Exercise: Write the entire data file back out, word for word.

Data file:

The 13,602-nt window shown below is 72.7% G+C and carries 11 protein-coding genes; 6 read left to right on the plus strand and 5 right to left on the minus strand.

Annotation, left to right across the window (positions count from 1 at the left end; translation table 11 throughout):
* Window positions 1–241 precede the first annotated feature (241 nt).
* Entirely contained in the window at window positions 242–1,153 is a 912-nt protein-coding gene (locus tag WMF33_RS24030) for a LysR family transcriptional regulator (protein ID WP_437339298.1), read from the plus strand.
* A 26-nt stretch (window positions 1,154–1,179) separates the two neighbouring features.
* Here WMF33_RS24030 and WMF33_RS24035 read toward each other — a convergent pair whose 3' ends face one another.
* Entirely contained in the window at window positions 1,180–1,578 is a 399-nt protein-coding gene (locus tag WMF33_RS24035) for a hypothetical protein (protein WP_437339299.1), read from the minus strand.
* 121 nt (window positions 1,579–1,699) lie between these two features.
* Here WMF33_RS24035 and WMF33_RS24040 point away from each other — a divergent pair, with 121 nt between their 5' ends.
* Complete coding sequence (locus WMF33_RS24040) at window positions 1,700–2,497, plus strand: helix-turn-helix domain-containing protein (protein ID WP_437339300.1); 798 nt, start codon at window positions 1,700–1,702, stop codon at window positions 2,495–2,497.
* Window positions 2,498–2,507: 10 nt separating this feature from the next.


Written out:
The 13,602-nt window shown below is 72.7% G+C and carries 11 protein-coding genes; 6 read left to right on the plus strand and 5 right to left on the minus strand.

Annotation, left to right across the window (positions count from 1 at the left end; translation table 11 throughout):
* Window positions 1–241 precede the first annotated feature (241 nt).
* Entirely contained in the window at window positions 242–1,153 is a 912-nt protein-coding gene (locus tag WMF33_RS24030) for a LysR family transcriptional regulator (protein ID WP_437339298.1), read from the plus strand.
* A 26-nt stretch (window positions 1,154–1,179) separates the two neighbouring features.
* Here WMF33_RS24030 and WMF33_RS24035 read toward each other — a convergent pair whose 3' ends face one another.
* Entirely contained in the window at window positions 1,180–1,578 is a 399-nt protein-coding gene (locus tag WMF33_RS24035) for a hypothetical protein (protein WP_437339299.1), read from the minus strand.
* 121 nt (window positions 1,579–1,699) lie between these two features.
* Here WMF33_RS24035 and WMF33_RS24040 point away from each other — a divergent pair, with 121 nt between their 5' ends.
* Complete coding sequence (locus WMF33_RS24040) at window positions 1,700–2,497, plus strand: helix-turn-helix domain-containing protein (protein ID WP_437339300.1); 798 nt, start codon at window positions 1,700–1,702, stop codon at window positions 2,495–2,497.
* Window positions 2,498–2,507: 10 nt separating this feature from the next.